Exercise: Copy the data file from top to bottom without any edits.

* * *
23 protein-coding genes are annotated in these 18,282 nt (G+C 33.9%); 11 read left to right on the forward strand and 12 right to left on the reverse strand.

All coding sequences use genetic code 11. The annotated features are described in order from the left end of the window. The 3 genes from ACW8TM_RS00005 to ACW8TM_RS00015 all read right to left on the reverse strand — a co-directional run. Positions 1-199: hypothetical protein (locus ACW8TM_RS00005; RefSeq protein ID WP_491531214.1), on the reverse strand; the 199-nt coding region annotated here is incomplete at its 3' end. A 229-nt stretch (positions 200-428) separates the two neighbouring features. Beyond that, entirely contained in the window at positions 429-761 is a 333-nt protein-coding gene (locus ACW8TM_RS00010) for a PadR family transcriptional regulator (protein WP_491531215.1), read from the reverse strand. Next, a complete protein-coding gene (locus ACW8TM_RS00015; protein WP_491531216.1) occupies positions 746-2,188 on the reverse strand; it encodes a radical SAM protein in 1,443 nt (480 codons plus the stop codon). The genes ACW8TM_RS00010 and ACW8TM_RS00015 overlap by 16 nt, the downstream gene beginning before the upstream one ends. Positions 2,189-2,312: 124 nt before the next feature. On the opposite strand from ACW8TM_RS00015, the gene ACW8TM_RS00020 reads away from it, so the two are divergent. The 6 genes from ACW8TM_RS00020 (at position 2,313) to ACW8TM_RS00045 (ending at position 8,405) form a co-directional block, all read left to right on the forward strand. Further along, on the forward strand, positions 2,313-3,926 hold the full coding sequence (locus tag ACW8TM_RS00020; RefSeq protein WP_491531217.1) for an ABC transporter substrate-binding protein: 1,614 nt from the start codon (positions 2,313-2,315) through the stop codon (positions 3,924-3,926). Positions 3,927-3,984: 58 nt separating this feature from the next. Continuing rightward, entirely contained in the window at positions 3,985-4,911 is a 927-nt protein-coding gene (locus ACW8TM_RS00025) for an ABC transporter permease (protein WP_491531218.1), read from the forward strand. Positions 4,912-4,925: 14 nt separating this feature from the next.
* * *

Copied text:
23 protein-coding genes are annotated in these 18,282 nt (G+C 33.9%); 11 read left to right on the forward strand and 12 right to left on the reverse strand.

All coding sequences use genetic code 11. The annotated features are described in order from the left end of the window. The 3 genes from ACW8TM_RS00005 to ACW8TM_RS00015 all read right to left on the reverse strand — a co-directional run. Positions 1-199: hypothetical protein (locus ACW8TM_RS00005; RefSeq protein ID WP_491531214.1), on the reverse strand; the 199-nt coding region annotated here is incomplete at its 3' end. A 229-nt stretch (positions 200-428) separates the two neighbouring features. Beyond that, entirely contained in the window at positions 429-761 is a 333-nt protein-coding gene (locus ACW8TM_RS00010) for a PadR family transcriptional regulator (protein WP_491531215.1), read from the reverse strand. Next, a complete protein-coding gene (locus ACW8TM_RS00015; protein WP_491531216.1) occupies positions 746-2,188 on the reverse strand; it encodes a radical SAM protein in 1,443 nt (480 codons plus the stop codon). The genes ACW8TM_RS00010 and ACW8TM_RS00015 overlap by 16 nt, the downstream gene beginning before the upstream one ends. Positions 2,189-2,312: 124 nt before the next feature. On the opposite strand from ACW8TM_RS00015, the gene ACW8TM_RS00020 reads away from it, so the two are divergent. The 6 genes from ACW8TM_RS00020 (at position 2,313) to ACW8TM_RS00045 (ending at position 8,405) form a co-directional block, all read left to right on the forward strand. Further along, on the forward strand, positions 2,313-3,926 hold the full coding sequence (locus tag ACW8TM_RS00020; RefSeq protein WP_491531217.1) for an ABC transporter substrate-binding protein: 1,614 nt from the start codon (positions 2,313-2,315) through the stop codon (positions 3,924-3,926). Positions 3,927-3,984: 58 nt separating this feature from the next. Continuing rightward, entirely contained in the window at positions 3,985-4,911 is a 927-nt protein-coding gene (locus ACW8TM_RS00025) for an ABC transporter permease (protein WP_491531218.1), read from the forward strand. Positions 4,912-4,925: 14 nt separating this feature from the next.